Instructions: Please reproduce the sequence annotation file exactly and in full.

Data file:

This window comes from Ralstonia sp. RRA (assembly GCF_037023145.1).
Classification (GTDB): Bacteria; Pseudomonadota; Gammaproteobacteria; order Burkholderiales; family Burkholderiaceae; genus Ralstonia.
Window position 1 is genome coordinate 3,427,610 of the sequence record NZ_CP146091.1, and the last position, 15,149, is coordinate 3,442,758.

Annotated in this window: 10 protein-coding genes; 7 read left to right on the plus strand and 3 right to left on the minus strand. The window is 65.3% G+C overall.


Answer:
This window comes from Ralstonia sp. RRA (assembly GCF_037023145.1).
Classification (GTDB): Bacteria; Pseudomonadota; Gammaproteobacteria; order Burkholderiales; family Burkholderiaceae; genus Ralstonia.
Window position 1 is genome coordinate 3,427,610 of the sequence record NZ_CP146091.1, and the last position, 15,149, is coordinate 3,442,758.

Annotated in this window: 10 protein-coding genes; 7 read left to right on the plus strand and 3 right to left on the minus strand. The window is 65.3% G+C overall.